Amidst the flurry of blogs and op-eds on net neutrality, Title II and broadband reclassification that cross my desk on a daily basis, it was a welcome and refreshing change to read Paul Misener’s piece that ran in CNET last week.
Although I don’t agree with everything the vice president for global public policy at Amazon.com had to say (what do you mean network operators haven’t deployed innovative new services?), Paul does lay out a fair airing of the issues to help reach what some people think is an elusive middle ground.
I was particularly pleased to read Paul’s clear recognition that certain quality-of-service/network management practices by ISPs are not only necessary but in the best interest of consumers. I couldn’t agree more.
Paul also correctly notes that net neutrality violations have been extremely rare, both before and after the now infamous Comcast court proceeding. The end-of-the-world scenarios that some groups have used as scare tactics to push their agenda have never come to fruition.
I don’t agree, however, with Paul’s assessment that this is because threats of legislation and regulation have kept network operators “on their best behavior.” AT&T has long committed to preserving a fair and open Internet, and to working hard with all stakeholders to reach some kind of consensus. In fact, last December, building off of others’ thoughts and proposals, I outlined what I believe is a path forward to reaching a middle ground.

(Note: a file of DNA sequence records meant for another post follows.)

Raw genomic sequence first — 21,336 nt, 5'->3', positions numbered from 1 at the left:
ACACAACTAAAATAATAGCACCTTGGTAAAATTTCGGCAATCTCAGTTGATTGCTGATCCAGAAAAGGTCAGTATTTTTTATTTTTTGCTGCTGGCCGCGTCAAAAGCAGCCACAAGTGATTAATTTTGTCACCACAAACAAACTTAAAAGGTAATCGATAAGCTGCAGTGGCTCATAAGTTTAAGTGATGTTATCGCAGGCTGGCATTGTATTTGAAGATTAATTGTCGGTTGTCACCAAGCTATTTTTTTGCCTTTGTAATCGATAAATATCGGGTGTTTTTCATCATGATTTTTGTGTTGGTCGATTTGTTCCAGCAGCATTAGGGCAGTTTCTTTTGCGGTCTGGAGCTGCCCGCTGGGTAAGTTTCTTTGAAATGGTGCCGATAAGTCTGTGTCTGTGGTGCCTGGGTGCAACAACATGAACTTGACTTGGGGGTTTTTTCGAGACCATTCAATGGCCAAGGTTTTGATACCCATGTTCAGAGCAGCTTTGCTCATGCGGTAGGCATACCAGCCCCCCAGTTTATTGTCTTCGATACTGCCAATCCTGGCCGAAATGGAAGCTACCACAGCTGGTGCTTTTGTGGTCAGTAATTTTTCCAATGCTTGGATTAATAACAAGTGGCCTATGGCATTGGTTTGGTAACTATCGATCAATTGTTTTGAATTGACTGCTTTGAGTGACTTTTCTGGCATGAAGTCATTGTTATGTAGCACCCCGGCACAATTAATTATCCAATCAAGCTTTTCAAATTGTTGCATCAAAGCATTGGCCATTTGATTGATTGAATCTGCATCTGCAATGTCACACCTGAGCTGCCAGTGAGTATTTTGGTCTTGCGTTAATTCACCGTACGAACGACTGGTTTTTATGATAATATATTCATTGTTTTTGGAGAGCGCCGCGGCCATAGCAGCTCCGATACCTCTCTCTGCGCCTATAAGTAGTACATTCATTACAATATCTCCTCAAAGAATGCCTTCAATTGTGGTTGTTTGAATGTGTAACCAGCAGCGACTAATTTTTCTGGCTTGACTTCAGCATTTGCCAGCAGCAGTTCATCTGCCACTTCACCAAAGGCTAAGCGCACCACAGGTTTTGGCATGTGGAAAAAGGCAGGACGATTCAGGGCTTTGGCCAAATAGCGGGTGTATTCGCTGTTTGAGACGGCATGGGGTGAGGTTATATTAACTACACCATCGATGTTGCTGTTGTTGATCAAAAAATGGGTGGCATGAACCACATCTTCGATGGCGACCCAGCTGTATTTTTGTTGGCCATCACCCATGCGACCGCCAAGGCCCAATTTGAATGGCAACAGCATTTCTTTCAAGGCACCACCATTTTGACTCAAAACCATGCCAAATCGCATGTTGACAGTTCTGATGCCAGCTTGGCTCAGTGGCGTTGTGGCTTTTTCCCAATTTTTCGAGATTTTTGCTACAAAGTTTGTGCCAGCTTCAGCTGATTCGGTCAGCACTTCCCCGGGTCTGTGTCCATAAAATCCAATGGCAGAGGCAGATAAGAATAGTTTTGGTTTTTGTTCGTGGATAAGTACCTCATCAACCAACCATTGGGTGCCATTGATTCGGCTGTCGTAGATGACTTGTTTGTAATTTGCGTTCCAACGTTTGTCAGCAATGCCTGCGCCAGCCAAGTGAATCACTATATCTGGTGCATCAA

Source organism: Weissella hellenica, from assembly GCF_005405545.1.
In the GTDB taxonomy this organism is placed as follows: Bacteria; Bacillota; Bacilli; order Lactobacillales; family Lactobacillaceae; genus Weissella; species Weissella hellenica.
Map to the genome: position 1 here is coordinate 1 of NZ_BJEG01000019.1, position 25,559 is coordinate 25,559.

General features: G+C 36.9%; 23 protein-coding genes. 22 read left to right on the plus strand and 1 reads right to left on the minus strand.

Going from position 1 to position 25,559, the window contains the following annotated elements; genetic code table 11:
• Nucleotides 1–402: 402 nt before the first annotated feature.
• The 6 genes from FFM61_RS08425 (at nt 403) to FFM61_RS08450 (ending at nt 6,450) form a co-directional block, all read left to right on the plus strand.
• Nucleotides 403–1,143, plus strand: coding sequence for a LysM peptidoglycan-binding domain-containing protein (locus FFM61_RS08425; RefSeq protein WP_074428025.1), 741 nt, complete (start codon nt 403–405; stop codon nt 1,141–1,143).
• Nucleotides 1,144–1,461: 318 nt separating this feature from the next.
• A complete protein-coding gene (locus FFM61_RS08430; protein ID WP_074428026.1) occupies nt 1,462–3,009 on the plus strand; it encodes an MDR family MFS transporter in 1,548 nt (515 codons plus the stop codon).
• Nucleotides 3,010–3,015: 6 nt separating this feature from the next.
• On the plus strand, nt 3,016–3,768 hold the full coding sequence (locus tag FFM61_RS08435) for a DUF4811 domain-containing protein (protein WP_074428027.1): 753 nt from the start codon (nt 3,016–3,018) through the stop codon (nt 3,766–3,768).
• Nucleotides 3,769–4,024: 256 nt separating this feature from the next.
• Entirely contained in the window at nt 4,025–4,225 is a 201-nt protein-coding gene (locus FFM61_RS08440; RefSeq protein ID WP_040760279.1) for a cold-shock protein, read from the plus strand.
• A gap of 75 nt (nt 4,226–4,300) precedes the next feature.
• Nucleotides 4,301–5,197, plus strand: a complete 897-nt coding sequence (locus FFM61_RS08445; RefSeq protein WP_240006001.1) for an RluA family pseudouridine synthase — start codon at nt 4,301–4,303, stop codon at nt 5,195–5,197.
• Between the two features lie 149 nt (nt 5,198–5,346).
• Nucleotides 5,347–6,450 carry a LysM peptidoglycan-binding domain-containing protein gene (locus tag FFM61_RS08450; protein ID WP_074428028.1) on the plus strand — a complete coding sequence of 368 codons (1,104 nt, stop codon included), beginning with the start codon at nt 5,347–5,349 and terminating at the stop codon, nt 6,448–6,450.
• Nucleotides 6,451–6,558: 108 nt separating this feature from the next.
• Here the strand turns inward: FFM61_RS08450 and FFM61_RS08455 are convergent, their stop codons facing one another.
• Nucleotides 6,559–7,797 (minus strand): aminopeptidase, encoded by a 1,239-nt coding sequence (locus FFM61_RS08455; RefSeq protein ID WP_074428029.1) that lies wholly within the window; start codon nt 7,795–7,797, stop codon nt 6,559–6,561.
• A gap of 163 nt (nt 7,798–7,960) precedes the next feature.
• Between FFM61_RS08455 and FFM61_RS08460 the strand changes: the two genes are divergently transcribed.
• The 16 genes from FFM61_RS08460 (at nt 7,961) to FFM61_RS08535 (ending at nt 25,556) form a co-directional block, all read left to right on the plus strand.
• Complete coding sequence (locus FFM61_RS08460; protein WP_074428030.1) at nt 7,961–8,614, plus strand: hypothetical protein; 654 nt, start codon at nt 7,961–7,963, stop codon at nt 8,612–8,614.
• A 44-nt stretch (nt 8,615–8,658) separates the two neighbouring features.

Paul’s piece is thoughtful and insightful, and a step in the right direction. I hope more stakeholders take the time to read it and, perhaps, make similar efforts to find a “win-win-win” solution. Between the meetings on the Hill and the meetings at the FCC (which include a broad group of industry players, such as AT&T, Amazon, and OIC), I like to think that it’s possible.